[7] See Daniel Robinson, Praise and Blame 180–83 (Oxford 2002).

[8] See John Locke, Two Treatises on Government 27l–76 (Peter Laslett ed., Cambridge Univ. Press 1988) (1690).

[9]Thomas Hobbes, On the Citizen 26–31 (Richard Tuck & Michael Silverthorne, eds., Cambridge University Press 1998) (1642).

[10]John Finnis, Natural Law and Natural Rights 262 (Oxford 1980).

[11]Retribution has little (if anything) to do, however, with what Hart called the “intrinsic value” of inflicting suffering on wrongdoers. Suffering is necessarily a privation, a loss, a difficulty, a subtraction from the way things ought to be. Suffering so described is bad, and by definition, something bad does not have “intrinsic value.” If it did, it would be good. It seems likely that what Hart actually had in mind was the fact that we feel relieved to see the unjust “pay” for their crimes. Yet that view refers to suffering’s instrumental value, not its intrinsic significance.

[12]Hart understood well the concept of excess liberty upon which the retributive view of punishment depended. In discussing tort liability, for example, Hart refers explicitly to the artificial equality that a just system of law imposes upon the inequalities of nature by forbidding the strong and cunning from exploiting their natural advantages to cheat or harm weaker or guileless individuals. This legal equality is disrupted, Hart concluded, whenever a tortfeasor is “indulging his wish to injure [another person] or not sacrificing his ease to the duty of taking adequate precautions.” H.L.A. Hart, The Concept of Law 165 (2d ed. 1994). Legal remedies therefore attempt to restore the “moral status quo” in which victim and wrongdoer are, once again, on equal footing. Id. Yet Hart was confident a priori that retribution was solely a matter of inflicting suffering on a wrongdoer as a just return for his wickedness, a premise derived in part from his assumption that punishment was incontrovertibly defined as the infliction of pain. Perhaps it never occurred to Hart to extend his initial idea from tort to crime, even where he seemed very close to such a result. See generally H.L.A. Hart, Punishment and Responsibility, supra note 6.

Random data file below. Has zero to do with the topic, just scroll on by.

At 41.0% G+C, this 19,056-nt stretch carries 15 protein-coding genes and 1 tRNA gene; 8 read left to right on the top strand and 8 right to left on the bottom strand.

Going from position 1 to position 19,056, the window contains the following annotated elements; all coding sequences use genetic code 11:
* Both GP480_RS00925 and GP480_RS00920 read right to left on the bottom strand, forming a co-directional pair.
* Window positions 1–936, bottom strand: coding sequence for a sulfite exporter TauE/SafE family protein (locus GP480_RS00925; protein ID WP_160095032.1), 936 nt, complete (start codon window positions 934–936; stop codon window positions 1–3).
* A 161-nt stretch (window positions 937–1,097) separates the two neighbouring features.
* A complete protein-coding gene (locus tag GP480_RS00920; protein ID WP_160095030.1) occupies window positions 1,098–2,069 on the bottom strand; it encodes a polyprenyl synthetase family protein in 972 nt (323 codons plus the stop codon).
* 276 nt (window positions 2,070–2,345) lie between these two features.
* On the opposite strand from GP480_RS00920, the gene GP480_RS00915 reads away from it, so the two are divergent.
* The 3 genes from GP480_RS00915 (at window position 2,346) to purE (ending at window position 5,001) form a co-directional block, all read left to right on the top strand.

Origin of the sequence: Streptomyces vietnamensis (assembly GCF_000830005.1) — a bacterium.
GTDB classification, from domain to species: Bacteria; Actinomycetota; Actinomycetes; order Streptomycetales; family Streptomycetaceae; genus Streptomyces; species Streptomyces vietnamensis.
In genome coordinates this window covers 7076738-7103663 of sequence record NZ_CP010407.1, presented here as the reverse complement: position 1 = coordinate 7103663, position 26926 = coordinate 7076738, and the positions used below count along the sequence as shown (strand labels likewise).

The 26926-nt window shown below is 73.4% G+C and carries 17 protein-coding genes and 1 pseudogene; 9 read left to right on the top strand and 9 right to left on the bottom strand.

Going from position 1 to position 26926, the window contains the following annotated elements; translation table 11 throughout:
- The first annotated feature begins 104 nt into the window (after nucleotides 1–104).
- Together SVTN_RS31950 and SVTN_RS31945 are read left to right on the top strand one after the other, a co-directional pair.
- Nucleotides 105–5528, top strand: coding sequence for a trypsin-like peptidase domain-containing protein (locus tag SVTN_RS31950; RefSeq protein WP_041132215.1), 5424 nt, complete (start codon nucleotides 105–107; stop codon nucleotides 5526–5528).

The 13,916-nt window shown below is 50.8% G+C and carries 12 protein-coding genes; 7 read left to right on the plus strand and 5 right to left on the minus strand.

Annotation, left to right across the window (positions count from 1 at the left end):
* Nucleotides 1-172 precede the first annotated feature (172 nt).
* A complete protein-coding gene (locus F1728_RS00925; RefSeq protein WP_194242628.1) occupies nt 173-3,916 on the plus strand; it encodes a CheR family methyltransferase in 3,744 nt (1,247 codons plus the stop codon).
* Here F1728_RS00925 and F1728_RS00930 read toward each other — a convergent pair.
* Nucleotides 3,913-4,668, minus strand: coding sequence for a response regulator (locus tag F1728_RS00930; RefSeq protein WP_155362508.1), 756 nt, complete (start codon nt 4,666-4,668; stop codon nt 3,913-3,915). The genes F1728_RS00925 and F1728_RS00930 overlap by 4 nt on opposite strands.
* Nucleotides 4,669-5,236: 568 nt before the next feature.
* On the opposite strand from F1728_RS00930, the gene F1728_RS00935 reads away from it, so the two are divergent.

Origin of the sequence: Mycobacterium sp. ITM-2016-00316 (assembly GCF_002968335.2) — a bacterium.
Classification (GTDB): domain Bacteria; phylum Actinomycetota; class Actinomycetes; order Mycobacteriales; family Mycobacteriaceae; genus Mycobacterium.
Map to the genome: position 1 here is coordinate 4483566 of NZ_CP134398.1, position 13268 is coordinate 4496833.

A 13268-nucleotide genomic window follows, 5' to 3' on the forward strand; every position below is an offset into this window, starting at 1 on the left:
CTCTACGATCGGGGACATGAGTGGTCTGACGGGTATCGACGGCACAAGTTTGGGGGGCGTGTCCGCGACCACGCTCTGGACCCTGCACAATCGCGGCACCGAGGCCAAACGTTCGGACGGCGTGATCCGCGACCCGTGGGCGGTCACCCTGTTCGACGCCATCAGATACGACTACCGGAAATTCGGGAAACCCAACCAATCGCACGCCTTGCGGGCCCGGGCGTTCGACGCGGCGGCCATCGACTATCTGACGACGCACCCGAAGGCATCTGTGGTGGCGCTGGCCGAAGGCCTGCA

[13] Cf. Paris Adult Theatre I v. Slaton, 413 U.S. 49, 67–68 (1973) (“The fantasies of a drug addict are his own and beyond the reach of government, but government regulation of drug sales is not prohibited by the Constitution.”).

[14]Rehabilitative goals may be accommodated within a system of punishment rooted in retributive commitments as well. They do not fit, however, as justifications of punishment but instead play out as incidents of human care for those who are imprisoned. One incident of any custodial sentence is the state’s assumption of a paternalistic role concerning the offender, a role which it would be wrong for the state to attempt apart from the morally justifiable custodial relationship. Prisoners cannot make many decisions for themselves. Their commercial options are those which the prison makes available to them. Their personal choices are limited by the exigencies of maintaining security in the prison. A prisoner with a drug habit may be obliged by the justice system to seek treatment, both for his own good and for the sake of those living with him in prison. A man guilty of criminal assault may be filled with abnormal rage and required to attend anger-management sessions in jail, or perhaps even in lieu of jail.

[15]This formulation of the maxim is attributed to Benjamin Franklin and was first used by the Supreme Court in 1895. Coffin v. United States, 156 U.S. 432, 456. For a comprehensive treatment, see Alexander Volokh, Guilty Men, 146 U. Pa. L. Rev. 173 (1997).

[16]4 William Blackstone, Commentaries on the Laws of England *358 (1765).

[17]Marie Gryphon, It’s a Crime? Flaws in Federal Statutes That Punish Standard Business Practice, Manhattan Inst. Civil Justice Report No. 12, at 12 (Nov. 2009).

[18]See Retribution and the Secondary Aims of Punishment, 44 Am. J. Juris. 105 (1999).

[19]For a critical discussion of that maxim, see Ronald A. Cass, Ignorance of the Law: A Maxim Reexamined, 17 Wm. & Mary L. Rev. 671 (1976).

[20]Finnis, Natural Law and Natural Rights, supra note 10, at 262.